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时间: 2019年12月10日 10:44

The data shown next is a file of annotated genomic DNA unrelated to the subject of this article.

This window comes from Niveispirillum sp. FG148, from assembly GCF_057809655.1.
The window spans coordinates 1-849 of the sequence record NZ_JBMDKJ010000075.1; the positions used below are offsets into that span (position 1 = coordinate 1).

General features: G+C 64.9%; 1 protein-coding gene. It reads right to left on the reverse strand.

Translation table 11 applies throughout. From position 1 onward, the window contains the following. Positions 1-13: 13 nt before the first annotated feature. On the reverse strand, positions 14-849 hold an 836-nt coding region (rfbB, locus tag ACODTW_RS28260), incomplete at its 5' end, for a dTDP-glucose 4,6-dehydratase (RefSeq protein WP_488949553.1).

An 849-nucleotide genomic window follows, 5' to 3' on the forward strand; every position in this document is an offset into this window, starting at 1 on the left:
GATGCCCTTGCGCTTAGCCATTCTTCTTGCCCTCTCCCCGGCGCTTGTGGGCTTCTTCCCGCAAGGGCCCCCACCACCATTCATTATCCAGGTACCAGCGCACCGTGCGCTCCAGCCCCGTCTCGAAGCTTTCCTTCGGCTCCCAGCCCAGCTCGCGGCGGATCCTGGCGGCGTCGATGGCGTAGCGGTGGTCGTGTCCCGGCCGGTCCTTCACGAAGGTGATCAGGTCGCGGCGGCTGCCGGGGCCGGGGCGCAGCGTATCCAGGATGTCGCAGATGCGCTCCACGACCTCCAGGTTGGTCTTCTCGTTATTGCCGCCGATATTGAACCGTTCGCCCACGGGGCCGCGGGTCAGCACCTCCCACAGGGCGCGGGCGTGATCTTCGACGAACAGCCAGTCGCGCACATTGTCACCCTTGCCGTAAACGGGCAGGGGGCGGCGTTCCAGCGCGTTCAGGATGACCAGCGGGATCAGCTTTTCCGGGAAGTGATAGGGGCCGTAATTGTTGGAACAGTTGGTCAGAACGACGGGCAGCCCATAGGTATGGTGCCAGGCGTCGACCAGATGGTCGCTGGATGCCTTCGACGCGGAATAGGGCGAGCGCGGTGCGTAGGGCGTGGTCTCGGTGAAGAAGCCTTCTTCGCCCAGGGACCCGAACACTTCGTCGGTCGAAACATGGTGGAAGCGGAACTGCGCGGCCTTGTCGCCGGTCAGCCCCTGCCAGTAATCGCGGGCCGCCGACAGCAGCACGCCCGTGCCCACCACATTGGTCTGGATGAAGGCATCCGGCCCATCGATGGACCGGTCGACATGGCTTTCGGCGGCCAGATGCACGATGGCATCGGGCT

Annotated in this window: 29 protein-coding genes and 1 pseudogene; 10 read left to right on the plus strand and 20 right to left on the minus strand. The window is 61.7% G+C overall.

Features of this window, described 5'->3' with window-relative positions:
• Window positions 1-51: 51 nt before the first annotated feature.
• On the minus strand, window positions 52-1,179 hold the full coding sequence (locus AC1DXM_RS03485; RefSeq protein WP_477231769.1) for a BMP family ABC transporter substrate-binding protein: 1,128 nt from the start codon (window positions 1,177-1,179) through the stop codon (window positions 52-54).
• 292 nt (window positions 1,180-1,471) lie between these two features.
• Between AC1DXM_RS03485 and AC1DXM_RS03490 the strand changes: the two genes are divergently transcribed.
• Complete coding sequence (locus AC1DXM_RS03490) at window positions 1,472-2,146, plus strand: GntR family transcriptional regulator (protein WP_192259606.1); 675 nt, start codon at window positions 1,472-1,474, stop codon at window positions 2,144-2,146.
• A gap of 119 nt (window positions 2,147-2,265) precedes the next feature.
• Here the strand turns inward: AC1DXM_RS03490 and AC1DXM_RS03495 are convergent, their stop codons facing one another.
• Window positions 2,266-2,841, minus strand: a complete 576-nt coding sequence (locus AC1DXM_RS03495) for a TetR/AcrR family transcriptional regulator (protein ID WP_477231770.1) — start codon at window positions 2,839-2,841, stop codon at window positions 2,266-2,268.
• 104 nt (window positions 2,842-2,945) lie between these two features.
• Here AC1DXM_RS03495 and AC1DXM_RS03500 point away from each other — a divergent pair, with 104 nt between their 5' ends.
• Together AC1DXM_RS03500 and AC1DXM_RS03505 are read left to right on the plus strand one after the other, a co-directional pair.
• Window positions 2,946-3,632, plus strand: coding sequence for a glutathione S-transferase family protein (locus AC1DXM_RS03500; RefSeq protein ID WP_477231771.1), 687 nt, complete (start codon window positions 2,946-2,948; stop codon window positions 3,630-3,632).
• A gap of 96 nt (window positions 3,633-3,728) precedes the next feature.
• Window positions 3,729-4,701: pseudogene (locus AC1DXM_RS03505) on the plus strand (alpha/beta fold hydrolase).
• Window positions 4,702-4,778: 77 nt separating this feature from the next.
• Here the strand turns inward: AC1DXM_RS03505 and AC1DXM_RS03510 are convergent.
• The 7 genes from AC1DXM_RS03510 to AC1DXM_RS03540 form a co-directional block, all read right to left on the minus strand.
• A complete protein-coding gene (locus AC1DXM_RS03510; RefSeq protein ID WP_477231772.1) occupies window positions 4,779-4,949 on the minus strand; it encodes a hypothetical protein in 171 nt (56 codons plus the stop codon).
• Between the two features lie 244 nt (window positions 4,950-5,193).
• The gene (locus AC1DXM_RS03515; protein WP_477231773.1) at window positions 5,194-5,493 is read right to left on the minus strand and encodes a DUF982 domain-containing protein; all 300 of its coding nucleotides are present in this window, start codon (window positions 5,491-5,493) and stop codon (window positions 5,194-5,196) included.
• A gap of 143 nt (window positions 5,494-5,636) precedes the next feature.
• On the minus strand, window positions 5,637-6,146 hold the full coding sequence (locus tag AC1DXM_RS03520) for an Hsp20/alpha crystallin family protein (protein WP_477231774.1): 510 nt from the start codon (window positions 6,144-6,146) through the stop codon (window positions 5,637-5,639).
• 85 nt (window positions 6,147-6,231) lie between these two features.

The Bournemouth Meeting will always be remembered with regret for the tragedy of C. S. Rolls鈥檚 death, which took place on the Tuesday, the second day of the meeting. The first competition of the day was that for the landing prize; Grahame White, Audemars, and Captain Dickson had landed with varying luck, and Rolls, following on a Wright machine with a tail-plane which ought never to have been fitted and was not part of the Wright design, came down wind after a left-hand turn and turned left again over the top of the stands in order to land up wind. He began to dive when just clear of the stands, and had dropped to a height of 40 feet when he came over the heads of the people against the barriers. Finding his descent too steep, he pulled back his elevator lever to bring the nose of the machine up, tipping down the front end of the tail to present an almost flat surface to the wind. Had all gone well, the nose of the machine would have been forced up, but the strain on the tail and its four light supports was too great; the tail collapsed, the wind pressed down the biplane elevator,209 and the machine dived vertically for the remaining 20 feet of the descent, hitting the ground vertically and crumpling up. Major Kennedy, first to reach the debris, found Rolls lying with his head doubled under him on the overturned upper main plane; the lower plane had been flung some few feet away with the engine and tanks under it. Rolls was instantaneously killed by concussion of the brain. Early in 1915 the 鈥楤limp鈥?or 鈥楽.S.鈥?type of coastal airship was evolved in response to the demand for a vessel which could be turned out quickly and in quantities. There was urgent demand, voiced by Lord Fisher, for a type of vessel capable of maintaining anti-submarine patrol off the British coasts, and the first S.S. airships were made by combining a gasbag with the most available type of aeroplane fuselage and engine, and fitting steering gear. The 鈥楤limp鈥?consisted of a B.E. fuselage with engine and geared-down propeller, and seating for pilot and observer, attached to an envelope about 150 feet in length. With a speed of between 35 and 40 miles an hour, the 鈥楤limp鈥?had a cruising capacity of about ten hours; it was fitted with wireless set, camera, machine-gun, and bombs, and for submarine spotting364 and patrol work generally it proved invaluable, though owing to low engine power and comparatively small size, its uses were restricted to reasonably fair weather. For work farther out at sea and in all weathers, airships known as the coast patrol type, and more commonly as 鈥榗oastals,鈥?were built, and later the 鈥楴.S.鈥?or North Sea type, still larger and more weather-worthy, followed. By the time the last year of the War came, Britain led the world in the design of non-rigid and semi-rigid dirigibles. The 鈥楽.S.鈥?or 鈥楤limp鈥?had been improved to a speed of 50 miles an hour, carrying a crew of three, and the endurance record for the type was 18? hours, while one of them had reached a height of 10,000 feet. The North Sea type of non-rigid was capable of travelling over 20 hours at full speed, or forty hours at cruising speed, and the number of non-rigids belonging to the British Navy exceeded that of any other country. The first fully loaded run was made in a dead calm with 150 lbs. steam pressure to the square inch, and there was no sign of the wheels leaving the steel track. On a second run, with 230 lbs. steam pressure the machine seemed to alternate between adherence to the lower and upper tracks, as many as three of the outrigger130 wheels engaging at the same time, and the weight on the steel rails being reduced practically to nothing. In preparation for a third run, in which it was intended to use full power, a dynamometer was attached to the machine and the engines were started at 200 lbs. pressure, which was gradually increased to 310 lbs per square inch. The incline of the track, added to the reading of the dynamometer, showed a total screw thrust of 2,164 lbs. After the dynamometer test had been completed, and everything had been made ready for trial in motion, careful observers were stationed on each side of the track, and the order was given to release the machine. What follows is best told in Maxim鈥檚 own words:鈥? Do you want anything, dear? asked the obliging Violet with officious alacrity. It is not too much to say that the room was of the nature of a temple, for here a very essential and withdrawn part of himself passed hours of praise and worship. Born in the humblest circumstances, he had, from the days when he slept on a piece of sacking below the counter in his father鈥檚 most unprofitable shop, devoted all the push, all the activity of his energies to the grappling of business problems and the pursuit of money-making. To many this becomes by the period of{33} middle age a passion not less incurable than drug drinking, and not less ruinous than that to the nobler appetites of life. But Keeling had never allowed it thus to usurp and swamp him; he always had guarded his secret garden, fencing it impenetrably off from the clatter of the till. Here, though undeveloped and sundered from the rest of his life, grew the rose of romance, namely the sense of beauty in books; here shone for him the light which never was on sea or land, which inspires every artist鈥檚 dream. He was not in any degree creative, he had not the desire any more than the skill to write or to draw when he lost himself in reverie over the printed page or the illustrations in his sumptuous editions. But the sense of wonder and admiration which is the oil in the artist鈥檚 lamp burned steadily for him, and lit with a never-flickering flame the hours he passed among his books. Above all, when he was here he lost completely a certain sense of loneliness which was his constant companion. The year 1912 and 1913 saw the subsequently all-conquering tractor biplane begin to come into its own. This type, which probably originated in England, and at any rate attained to its greatest excellence prior to the War from the drawing offices of the Avro Bristol and Sopwith firms, dealt a blow at the monoplane from which the latter never recovered. 百度推广 | 用科技让营销更简单 � She could not improve on that either for silliness or pathetic sincerity, and unable to contemplate the delay which the post would entail, she gave it to the boy covered with buttons to carry it at once by hand to the Vicarage and wait for an answer. That would take half an hour: there were thirty delicious minutes of suspense, for though she did not doubt the purport of his answer, it was thrilling to have to wait for it.{217} 鈥楾he foregoing reasoning is based upon facts, which tend to show that the flight of the largest and heaviest of all birds is really performed with but a small amount of force, and that man is endowed with sufficient muscular power to enable him also to take individual and extended flights, and that success is probably only involved in a question of suitable mechanical adaptations. But if the wings are to be modelled in imitation of natural examples, but very little consideration will serve to demonstrate its utter impracticability when applied in these forms.鈥? No; I shan't be long gone. Sit still, Violet. There is little to choose between the two aviators for courage in attempting what would have, been considered a foolhardy feat a year or two before. Bleriot鈥檚 state, with an abscess in the burnt foot which had to control the elevator of his machine, renders his success all the more remarkable. His machine was exhibited in London for a time, and was afterwards placed in the Conservatoire des Arts et M茅tiers, while a memorial in stone, copying his monoplane in form, was let into the turf at the point where he landed.